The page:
A senior judge has accused the Muslim Brotherhood of carrying out a foiled bomb attack on his home in Tanta, north of Cairo.
Ahmed El-Zend, head of Egypt's Judges Club, and one of the Brotherhood's most vociferous critics within the judiciary, claimed he knew the specific culprits behind the attack.
A bomb containing 1.5kg of explosives with a 40-second timer was placed outside his home in the Nile Delta city of Tanta on Tuesday.
Security forces took more than half an hour to diffuse the bomb, El-Zend told pan-Arab satellite channel Al-Arabiya.
The Judges Club is an unofficial body representing over 90 percent of Egypt's judges.
El-Zend claimed he had previously been subject to an assassination attempt.
He accused the Brotherhood's second-in command, Khairat El-Shater – now in jail and standing trial for murder – of being the "mastermind of all vices" in the "terrorist" movement of deposed president Mohamed Morsi.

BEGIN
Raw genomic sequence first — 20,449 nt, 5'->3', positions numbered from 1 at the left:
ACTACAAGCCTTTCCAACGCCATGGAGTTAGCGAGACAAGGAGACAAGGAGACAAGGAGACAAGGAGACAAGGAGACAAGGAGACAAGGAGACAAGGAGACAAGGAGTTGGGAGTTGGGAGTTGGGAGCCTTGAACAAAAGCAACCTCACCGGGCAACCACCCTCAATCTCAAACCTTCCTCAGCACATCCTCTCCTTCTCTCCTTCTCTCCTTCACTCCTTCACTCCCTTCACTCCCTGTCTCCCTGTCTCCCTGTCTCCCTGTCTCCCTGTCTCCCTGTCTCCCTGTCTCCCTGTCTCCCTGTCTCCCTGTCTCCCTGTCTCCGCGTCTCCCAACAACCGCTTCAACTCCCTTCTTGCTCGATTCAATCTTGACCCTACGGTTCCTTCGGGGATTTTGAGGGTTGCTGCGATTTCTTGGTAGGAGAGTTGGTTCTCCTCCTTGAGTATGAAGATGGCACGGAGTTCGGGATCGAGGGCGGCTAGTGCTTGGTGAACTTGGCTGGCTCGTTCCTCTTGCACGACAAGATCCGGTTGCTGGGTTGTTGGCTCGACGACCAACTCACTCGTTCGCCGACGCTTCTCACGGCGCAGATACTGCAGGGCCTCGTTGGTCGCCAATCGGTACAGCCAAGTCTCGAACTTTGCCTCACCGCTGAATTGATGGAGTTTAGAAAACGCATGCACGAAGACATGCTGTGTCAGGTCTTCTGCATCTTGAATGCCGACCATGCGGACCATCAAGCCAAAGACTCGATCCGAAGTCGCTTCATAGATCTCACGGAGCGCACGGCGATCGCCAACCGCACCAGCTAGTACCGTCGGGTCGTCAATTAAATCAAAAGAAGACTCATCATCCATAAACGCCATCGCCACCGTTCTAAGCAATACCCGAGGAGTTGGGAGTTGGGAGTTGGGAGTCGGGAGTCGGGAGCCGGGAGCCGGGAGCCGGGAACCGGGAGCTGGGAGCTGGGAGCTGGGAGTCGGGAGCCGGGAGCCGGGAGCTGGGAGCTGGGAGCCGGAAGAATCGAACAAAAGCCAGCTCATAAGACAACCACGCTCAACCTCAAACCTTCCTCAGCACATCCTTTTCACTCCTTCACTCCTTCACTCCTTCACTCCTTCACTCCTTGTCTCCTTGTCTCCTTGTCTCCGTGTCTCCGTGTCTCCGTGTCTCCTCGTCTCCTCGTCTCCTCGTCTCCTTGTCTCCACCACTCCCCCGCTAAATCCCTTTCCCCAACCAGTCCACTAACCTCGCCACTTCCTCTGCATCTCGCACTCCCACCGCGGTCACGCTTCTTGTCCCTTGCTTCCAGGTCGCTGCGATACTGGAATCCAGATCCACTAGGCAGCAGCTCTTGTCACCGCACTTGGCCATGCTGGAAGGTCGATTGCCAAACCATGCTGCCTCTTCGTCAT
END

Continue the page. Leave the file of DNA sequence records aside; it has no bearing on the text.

The judge was engaged in a battle with Islamists during Morsi's rule over an Islamist-backed draft law which could have forced out thousands of judges by lowering the retirement age.
Minor bomb attempts targeting state and security buildings have become commonplace following the army's ouster of Morsi in July amid mass protests, and a sustained crackdown on his Brotherhood group, which was recently designated a terrorist organisation by the authorities.
A bomb exploded outside a Cairo court just before polls were to open in last week's constitution referendum, leaving no casualties.
A spate of recent explosions in densely populated areas has raised fears that militant activity in the Sinai Peninsula, which has spiked since Morsi's removal, is spreading to other parts of the country.
A court on Sunday ordered Morsi to stand trial for insulting the judiciary alongside 24 others including non-Islamist activists.
The charges are based on a speech by Morsi in which he accused a judge of overseeing electoral fraud in a 2005 vote, state news agency MENA said.